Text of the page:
About Sid W. Richardson (1891‒1959)
Oil, cattle, and land formed the basis of Sid Richardson’s lifework, and the Sid Richardson Museum is part of his legacy. His love for Western art grew out of his ranching experiences, which provided him with vivid impressions of the American West. He acquired the majority of the paintings in the collection, numbering more than 100, between 1942 and 1950. He became an avid collector of the works of Remington and Russell because he thought they captured, better than any other artists, the vitality, color, and motion that he had always associated with the West.
About the Sid Richardson Museum
Established in 1982, the Sid Richardson Museum features paintings by Frederic Remington and Charles M.Russell of the 19th century American West during westward expansion. The legendary Texas oilman and philanthropist, Sid W. Richardson, amassed one of the most significant private collections of Remington’s and Russell’s in the United States. In addition to 23 paintings by Remington and 52 paintings by Russell, his collection includes works by other “old masters” of Western art: Oscar E. Berninghaus – a founding member of the Taos Society of Artists, Charles F. Browne, Edwin W. Deming, William Gilbert Gaul, Herbert M. Herget, Frank Tenney Johnson, William R. Leigh, Peter Moran and Charles Schreyvogel. These artists captured the romance and ruggedness of the western United States in the late 1800s, a time when most Americans had little firsthand knowledge of the frontier.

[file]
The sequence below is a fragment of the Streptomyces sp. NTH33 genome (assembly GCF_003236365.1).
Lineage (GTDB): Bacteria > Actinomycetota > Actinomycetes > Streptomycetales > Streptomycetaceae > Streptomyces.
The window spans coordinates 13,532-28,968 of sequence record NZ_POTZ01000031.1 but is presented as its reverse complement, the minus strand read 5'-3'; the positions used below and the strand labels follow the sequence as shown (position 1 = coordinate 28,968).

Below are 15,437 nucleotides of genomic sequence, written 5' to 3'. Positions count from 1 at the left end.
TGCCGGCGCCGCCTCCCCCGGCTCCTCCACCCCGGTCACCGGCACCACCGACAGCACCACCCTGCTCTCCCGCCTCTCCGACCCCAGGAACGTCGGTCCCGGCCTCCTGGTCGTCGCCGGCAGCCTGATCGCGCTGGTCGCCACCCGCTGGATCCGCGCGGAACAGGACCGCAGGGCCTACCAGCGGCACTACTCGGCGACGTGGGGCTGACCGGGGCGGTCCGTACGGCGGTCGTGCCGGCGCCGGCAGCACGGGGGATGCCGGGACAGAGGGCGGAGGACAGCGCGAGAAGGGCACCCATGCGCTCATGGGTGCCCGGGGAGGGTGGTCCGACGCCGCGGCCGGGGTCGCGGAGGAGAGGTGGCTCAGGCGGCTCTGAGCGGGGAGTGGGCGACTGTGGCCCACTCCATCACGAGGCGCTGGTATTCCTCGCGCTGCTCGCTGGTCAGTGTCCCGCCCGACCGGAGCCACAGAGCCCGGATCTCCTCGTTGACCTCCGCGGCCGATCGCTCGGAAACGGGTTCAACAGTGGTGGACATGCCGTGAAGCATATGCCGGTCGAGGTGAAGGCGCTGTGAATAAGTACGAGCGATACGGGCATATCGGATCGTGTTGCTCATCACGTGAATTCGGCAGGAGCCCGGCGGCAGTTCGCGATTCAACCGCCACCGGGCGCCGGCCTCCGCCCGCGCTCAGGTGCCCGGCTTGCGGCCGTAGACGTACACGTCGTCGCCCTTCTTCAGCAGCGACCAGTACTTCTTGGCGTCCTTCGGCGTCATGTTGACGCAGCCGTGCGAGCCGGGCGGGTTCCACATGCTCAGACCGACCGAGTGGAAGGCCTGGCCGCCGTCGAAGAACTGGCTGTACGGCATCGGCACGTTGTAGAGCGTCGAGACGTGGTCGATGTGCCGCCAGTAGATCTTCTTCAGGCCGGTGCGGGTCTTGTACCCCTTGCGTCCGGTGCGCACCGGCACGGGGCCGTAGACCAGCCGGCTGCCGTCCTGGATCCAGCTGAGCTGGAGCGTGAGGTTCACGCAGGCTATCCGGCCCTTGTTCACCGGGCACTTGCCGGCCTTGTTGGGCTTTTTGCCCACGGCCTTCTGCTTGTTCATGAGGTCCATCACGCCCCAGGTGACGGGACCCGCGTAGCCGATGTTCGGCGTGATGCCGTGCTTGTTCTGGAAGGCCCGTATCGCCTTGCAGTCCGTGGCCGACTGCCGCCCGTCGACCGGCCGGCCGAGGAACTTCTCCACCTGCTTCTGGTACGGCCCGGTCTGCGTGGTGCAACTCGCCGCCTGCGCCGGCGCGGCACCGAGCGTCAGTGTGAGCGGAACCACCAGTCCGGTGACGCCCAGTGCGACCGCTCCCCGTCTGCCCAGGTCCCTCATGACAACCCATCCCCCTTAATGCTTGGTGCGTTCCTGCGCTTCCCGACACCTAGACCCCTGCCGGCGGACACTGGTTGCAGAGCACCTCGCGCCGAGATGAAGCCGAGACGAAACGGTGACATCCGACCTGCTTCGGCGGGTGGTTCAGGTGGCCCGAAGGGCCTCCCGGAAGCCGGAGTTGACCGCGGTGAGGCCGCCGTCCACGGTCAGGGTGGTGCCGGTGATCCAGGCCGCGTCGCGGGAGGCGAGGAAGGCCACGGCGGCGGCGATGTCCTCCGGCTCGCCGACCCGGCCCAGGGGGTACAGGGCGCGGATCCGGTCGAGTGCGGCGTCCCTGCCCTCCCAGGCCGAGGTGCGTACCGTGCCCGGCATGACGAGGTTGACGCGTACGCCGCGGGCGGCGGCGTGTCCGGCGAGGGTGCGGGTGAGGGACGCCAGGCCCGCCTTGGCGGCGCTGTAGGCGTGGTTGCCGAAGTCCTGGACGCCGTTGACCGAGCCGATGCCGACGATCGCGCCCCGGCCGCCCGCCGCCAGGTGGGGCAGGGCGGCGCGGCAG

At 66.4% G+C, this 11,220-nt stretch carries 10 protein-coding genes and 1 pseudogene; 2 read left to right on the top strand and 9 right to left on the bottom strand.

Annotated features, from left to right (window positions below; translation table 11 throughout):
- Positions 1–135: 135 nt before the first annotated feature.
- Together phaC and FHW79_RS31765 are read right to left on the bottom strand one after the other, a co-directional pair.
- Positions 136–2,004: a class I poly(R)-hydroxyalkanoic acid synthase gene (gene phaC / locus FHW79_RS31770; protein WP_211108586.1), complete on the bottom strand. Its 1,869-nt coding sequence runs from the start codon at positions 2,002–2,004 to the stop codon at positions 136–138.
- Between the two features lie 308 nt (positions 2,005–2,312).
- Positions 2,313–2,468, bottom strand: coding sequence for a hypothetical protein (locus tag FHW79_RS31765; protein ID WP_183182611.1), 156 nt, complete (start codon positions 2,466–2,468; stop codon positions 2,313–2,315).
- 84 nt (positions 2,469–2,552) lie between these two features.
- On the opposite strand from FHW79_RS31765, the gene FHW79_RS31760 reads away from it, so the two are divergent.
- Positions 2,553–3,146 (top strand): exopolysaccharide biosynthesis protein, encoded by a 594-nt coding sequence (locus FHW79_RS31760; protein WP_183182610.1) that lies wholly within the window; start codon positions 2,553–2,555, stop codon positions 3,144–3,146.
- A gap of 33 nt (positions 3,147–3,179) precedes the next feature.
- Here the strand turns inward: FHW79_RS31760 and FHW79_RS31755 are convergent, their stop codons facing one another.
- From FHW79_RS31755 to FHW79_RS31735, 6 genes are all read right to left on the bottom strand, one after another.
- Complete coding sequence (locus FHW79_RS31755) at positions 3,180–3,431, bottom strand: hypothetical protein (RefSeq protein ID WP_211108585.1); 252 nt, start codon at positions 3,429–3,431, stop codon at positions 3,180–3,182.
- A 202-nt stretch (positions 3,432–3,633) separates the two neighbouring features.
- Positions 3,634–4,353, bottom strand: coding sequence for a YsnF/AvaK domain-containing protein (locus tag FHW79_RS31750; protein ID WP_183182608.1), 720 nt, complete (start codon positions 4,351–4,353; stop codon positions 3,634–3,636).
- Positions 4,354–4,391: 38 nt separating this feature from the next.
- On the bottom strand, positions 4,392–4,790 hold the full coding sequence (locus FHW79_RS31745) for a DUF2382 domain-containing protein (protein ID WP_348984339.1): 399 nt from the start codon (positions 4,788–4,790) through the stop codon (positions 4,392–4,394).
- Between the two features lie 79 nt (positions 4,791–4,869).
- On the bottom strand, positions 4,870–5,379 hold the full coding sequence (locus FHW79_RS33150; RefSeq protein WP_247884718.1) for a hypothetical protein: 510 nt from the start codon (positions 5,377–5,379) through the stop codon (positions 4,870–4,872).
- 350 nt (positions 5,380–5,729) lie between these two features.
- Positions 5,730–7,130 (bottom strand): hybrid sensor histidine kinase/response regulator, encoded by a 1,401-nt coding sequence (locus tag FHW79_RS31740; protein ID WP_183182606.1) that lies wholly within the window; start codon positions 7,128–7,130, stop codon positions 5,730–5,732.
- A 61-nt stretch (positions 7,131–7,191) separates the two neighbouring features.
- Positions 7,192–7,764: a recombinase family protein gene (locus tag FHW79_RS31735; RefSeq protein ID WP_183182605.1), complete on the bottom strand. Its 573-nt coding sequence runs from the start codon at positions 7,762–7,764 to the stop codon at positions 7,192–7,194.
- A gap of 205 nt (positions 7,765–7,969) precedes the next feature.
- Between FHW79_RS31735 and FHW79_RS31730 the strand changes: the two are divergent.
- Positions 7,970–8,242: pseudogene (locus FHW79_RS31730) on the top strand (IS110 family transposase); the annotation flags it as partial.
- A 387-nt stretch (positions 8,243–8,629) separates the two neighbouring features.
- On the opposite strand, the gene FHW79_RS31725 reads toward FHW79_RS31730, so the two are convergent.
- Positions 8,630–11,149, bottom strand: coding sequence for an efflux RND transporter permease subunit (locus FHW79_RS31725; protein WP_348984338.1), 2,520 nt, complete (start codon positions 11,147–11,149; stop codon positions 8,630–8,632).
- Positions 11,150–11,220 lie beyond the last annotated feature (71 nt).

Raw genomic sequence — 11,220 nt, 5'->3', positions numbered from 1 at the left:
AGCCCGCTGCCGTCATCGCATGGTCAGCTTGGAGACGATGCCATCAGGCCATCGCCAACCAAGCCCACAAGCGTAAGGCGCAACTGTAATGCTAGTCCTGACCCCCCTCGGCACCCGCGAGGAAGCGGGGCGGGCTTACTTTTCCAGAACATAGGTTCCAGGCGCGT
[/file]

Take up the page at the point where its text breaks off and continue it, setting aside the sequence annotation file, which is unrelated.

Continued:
Free Admission, Programs, Tours and Valet Parking
Admission is free to the museum, which is open daily except for major holidays. The museum offers free publiceducation programs for children/families, teens, and adults. Docents lead free public gallery tours each Tuesday and Saturday at 2 p.m. Group tours are by appointment only. On the Second Saturday of each month at 3 p.m., the gallery tour is followed by a live performance of a docent portrayed as Nancy Cooper Russell, wife of Charles M. Russell, telling stories about his career. Free valet parking is available in Sundance Square. The Museum Store has unique Western-themed items. For information, visit the website or call 817.332.6554.